Clinical assessment of subjects

All participants completed a questionnaire approved for the study. Each participant, after granting his or her informed consent, was given a full physical examination by a physician. The clinical history of each patient disease condition and treatment history as well as demographic data were also recorded.

Clinical assessment of periodontitis

The clinical assessment included examination of gingiva, intraoral examination- number of teeth present and missing, pathological migration, Debris index, Calculus index, Russels periodontal index, and plaque index. The mean probing depth of ≥4 mm and clinical attachment loss of ≥3 mm were included in the periodontitis group. The periodontal status was examined by a trained Periodontist of SRM Dental College, Department of Periodontology, Chennai, India.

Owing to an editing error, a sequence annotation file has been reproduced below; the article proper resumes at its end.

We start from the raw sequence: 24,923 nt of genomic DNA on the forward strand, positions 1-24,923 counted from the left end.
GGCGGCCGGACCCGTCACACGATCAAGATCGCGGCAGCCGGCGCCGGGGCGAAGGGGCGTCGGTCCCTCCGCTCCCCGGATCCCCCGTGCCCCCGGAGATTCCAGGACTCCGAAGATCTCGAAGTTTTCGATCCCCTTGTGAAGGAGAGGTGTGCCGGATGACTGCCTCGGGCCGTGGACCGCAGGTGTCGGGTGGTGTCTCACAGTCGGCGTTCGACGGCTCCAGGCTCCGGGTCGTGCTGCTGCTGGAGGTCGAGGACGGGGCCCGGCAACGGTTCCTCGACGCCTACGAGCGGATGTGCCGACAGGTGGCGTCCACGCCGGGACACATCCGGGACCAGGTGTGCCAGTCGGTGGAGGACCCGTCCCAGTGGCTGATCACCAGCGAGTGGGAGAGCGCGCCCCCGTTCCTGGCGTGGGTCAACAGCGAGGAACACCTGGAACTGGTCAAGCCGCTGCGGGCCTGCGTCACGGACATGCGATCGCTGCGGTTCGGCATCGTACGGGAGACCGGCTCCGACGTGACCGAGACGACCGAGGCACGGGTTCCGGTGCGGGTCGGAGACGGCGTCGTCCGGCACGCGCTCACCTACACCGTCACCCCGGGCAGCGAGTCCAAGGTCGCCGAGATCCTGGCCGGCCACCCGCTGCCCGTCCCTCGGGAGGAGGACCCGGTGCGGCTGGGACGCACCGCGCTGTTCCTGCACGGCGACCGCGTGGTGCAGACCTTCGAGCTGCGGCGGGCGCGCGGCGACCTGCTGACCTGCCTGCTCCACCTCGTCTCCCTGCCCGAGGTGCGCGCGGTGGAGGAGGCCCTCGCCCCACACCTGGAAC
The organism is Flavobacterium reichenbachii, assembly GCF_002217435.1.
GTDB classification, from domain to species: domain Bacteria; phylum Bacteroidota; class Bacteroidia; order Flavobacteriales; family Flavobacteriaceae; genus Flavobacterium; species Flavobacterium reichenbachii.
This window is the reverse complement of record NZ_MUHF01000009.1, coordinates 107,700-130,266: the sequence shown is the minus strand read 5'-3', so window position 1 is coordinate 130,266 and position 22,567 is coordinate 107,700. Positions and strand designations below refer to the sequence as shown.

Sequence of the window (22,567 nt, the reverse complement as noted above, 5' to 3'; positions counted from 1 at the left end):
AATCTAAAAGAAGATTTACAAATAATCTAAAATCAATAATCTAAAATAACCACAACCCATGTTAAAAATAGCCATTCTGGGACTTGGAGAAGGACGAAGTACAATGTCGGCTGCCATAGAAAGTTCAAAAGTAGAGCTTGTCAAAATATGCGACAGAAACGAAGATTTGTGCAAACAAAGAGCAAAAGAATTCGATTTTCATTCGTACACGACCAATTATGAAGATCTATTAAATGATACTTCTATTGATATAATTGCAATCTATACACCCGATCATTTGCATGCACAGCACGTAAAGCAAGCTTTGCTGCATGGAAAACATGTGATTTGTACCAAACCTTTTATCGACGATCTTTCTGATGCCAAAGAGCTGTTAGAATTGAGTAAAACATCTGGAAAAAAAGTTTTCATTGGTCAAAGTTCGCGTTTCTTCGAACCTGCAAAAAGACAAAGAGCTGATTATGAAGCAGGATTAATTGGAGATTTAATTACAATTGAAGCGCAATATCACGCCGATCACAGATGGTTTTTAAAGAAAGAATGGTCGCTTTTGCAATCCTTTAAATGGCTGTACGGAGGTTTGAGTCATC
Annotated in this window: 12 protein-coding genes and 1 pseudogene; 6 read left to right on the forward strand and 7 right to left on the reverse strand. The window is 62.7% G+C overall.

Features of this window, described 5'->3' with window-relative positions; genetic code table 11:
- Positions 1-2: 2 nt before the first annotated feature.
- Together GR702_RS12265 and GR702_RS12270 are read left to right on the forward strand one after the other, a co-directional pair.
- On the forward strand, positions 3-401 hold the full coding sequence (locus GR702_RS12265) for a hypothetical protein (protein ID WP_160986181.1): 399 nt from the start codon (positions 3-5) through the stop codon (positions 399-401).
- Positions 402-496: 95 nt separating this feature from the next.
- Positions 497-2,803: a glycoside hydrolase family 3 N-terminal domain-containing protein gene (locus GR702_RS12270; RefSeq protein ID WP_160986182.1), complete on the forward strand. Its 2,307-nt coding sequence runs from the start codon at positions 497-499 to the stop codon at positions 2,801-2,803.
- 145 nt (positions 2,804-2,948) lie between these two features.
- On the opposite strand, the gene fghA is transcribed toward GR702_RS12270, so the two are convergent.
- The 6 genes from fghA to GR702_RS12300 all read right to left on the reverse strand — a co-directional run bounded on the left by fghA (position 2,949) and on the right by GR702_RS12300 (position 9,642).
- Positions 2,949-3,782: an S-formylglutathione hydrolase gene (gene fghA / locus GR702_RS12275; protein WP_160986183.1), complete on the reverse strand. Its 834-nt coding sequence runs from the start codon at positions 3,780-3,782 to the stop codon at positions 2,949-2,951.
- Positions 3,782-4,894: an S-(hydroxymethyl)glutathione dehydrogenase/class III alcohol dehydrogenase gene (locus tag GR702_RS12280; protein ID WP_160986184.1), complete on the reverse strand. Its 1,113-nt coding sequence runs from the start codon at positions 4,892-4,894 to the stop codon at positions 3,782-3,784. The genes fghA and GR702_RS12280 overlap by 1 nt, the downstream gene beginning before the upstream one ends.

Biochemical analysis

Two milliliters of fasting venous whole blood sample was collected and centrifuged at 1500 rpm for 10 minutes. The serum obtained was used for the estimation of calcium (Ca) and ALP. Ca was measured in a photo digital colorimeter using the reagent kits from Crest Biosystems, India. ALP was determined in a UV spectrophotometer (ELICO) with PNPP (p-nitro phenyl phosphate) kinetic method using the commercial assay kits purchased from Beacon Diagnostics Pvt. Ltd, Navsari, India.

Statistics

The data are presented as mean ± SD (standard deviation) and Pearson's correlation was used to test the relationship between variables. Analysis of variance (ANOVA) was used to compare multiple means. Data analysis was performed with the statistical package and the level of significance was considered to be statistically significant at P value <0.05.


  Results Top